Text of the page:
Recently, Apple announced changes to the “iOS, Safari, and the App Store in the European Union.” Most significantly, the changes will allow third-party App Stores to distribute apps outside the official App Store. This means that EU users will soon be able to download apps from alternative app stores not run by Apple. This is commonly described as allowing for the “side-loading” of apps. Outside the EU, side-loading will still not be allowed.
Is this going to be good or bad for cybersecurity?
Only time will tell.
This will be the greatest A/B experiment and settle once and for all, whether side loading is bad for cybersecurity. Apple’s official position is that it will be bad for security and increase risks to their users. Soon, we will have quantitative data to compare the difference between EU and non-EU users and make a definitive call as to whether allowing for side-loading will harm users. If it turns out that EU users are significantly harmed by sideloading, then Apple can say, “We told you so”.
What has Apple done to ensure security?
From Apple’s official announcement, I can tell that sideloading under iOS/iPadOS will be different from sideloading under Android.
On Android, you can download any arbitrary app executable files (files with “APK” extension”) from any arbitrary website and install that app on your device (provided you configure your Android device in the Settings to allow for that to happen). If the APK file turns out to be malware, you are on your own.
So, on Android, any website operator can be an ‘app store’. As long as you can download files from the website, it can function as an ‘app store’. You can download and sideload apps from any random dude’s websites.
It should be obvious by now that this is an extremely risky behaviour that Android allows its users to indulge in if they wish to do so.
Onerous requirements on third-party app store operators
On iOS/iPadOS, you cannot download arbitrary apps from arbitrary websites.
Instead, you can only download apps through third-party app stores approved by Apple. Operating a third-party app store requires onerous effort, as this document from Apple shows. Behind the scenes, there are lots of things going on in the backend, as the app moves from the app developer to the app store and finally to the end-user’s device.
Why is there such an onerous requirement to operate a third-party app store in iOS/iPadOS?
Under Android, you are completely on your own when you sideload apps.
But under Apple’s regime, every app, whether from Apple’s official App Store or third-party app stores, has to be reviewed by Apple to ensure that it is not malicious, fraudulent or causes any harm to its users. The review process is called “notarization”. Notarization involves both automated and human review to ensure that the app is benign. Once Apple determines that it is safe and secure, Apple will cryptographically sign that app to ensure that the app cannot be tampered with.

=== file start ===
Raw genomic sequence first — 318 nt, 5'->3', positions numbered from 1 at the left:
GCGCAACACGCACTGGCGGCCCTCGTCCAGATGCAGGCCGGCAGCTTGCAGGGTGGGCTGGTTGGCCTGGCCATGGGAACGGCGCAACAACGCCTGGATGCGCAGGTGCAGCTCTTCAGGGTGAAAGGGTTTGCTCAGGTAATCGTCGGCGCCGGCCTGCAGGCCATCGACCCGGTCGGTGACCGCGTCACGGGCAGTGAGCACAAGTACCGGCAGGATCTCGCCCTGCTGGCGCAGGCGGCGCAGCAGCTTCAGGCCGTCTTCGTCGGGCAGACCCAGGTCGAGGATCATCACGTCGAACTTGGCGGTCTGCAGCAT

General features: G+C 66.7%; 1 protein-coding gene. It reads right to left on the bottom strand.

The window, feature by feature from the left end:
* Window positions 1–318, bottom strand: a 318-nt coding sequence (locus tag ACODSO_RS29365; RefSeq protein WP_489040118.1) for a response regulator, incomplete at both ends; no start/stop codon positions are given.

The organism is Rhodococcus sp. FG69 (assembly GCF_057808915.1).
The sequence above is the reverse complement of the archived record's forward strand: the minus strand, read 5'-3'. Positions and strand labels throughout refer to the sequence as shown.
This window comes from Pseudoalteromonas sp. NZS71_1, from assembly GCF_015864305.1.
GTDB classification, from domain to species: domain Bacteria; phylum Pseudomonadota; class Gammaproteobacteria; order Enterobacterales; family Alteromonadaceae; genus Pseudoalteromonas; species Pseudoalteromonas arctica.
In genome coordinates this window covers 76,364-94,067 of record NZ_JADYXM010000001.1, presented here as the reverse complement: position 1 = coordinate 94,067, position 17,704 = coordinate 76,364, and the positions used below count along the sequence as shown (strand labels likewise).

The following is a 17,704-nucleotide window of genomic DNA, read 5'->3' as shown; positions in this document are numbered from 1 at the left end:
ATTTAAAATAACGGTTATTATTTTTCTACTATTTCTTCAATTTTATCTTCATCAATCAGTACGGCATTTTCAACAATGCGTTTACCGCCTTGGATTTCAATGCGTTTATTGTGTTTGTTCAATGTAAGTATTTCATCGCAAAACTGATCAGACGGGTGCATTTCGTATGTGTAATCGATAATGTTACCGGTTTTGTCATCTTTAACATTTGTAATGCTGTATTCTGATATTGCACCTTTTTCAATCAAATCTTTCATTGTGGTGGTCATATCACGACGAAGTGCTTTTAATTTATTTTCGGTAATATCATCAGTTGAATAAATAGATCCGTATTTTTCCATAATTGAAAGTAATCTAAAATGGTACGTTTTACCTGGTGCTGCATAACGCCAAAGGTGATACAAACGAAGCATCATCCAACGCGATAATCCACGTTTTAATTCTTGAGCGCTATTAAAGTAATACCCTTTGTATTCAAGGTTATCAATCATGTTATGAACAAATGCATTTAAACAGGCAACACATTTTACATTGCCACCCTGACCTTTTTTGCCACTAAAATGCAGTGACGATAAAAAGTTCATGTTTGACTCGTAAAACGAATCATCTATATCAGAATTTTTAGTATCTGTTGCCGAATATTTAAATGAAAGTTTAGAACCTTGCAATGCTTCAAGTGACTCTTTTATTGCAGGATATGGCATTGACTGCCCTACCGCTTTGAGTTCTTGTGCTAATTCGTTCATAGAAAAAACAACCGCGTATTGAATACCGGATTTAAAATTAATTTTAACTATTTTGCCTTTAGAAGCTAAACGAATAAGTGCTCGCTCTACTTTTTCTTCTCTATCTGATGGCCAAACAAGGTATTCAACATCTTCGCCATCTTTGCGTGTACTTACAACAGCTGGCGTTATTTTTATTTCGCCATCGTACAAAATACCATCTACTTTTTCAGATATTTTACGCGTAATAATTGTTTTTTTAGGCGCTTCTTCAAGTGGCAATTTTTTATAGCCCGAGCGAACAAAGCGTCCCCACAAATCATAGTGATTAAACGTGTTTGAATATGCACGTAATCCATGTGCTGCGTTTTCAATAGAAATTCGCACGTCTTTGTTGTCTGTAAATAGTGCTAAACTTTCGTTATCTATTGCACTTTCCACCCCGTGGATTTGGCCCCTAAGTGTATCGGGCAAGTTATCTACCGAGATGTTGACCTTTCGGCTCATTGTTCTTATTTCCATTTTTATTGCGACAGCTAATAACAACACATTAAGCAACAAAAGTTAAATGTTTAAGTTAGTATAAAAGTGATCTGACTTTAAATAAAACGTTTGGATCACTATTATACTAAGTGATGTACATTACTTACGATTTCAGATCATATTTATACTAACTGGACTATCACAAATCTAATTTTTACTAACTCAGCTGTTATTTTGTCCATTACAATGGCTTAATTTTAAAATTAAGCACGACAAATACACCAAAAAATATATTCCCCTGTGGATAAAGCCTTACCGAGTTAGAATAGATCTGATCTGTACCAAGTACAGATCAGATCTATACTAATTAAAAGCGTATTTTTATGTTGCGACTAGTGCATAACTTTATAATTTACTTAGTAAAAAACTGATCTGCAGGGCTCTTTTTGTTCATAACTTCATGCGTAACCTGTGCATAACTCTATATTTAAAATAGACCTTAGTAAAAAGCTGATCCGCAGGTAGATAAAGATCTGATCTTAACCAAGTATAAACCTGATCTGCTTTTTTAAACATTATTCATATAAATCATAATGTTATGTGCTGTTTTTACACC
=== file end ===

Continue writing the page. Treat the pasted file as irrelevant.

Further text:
In a way, this is similar to the macOS platform where all macOS apps need to be notarized by Apple before they can be installed. The difference between macOS and iOS/iPadOS notarization is that under macOS, notarized apps can be downloaded from any arbitrary website whereas in iOS/iPadOS, they can only be downloaded from approved app stores.
After notarization, the app will then be allowed to be distributed on third-party app stores.
What happens if malware is found after installation?
If malware is found in an app after installation, Apple can prevent it from being launched.
With Apple’s obsession with security, you can see there is a lot of complexity going on behind the scenes. For example, app developers must submit their apps to Apple securely. Then Apple must review the app before notarizing it. Next, the notarized app must be securely transmitted from Apple to the third-party app store. From the third-party app store, the notarized app must be securely transmitted to the end-user device. To complicate matters even further, any app updates from third-party app stores have to go through this convoluted process again.
More details are yet to be revealed
As the release of iOS/iPadOS 17.4 approaches, there are going to be more details to be revealed. So, I can only make more security assessments from there.
Is there going to be less safety?
You can be sure that during the notarization process, Apple will ensure that apps are safe in the narrowest sense. Third-party app stores will have to perform further due diligence to protect their users. If there is going to be any trouble, it will arise from there. As Apple said,
These protections — including Notarization for iOS apps, and authorization for marketplace developers — help reduce some of the privacy and security risks to iOS users in the EU. That includes threats like malware or malicious code, and risks of installing apps that misrepresent their functionality or the responsible developer.
However, Apple has less ability to address other risks — including apps that contain scams, fraud, and abuse, or that expose users to illicit, objectionable, or harmful content.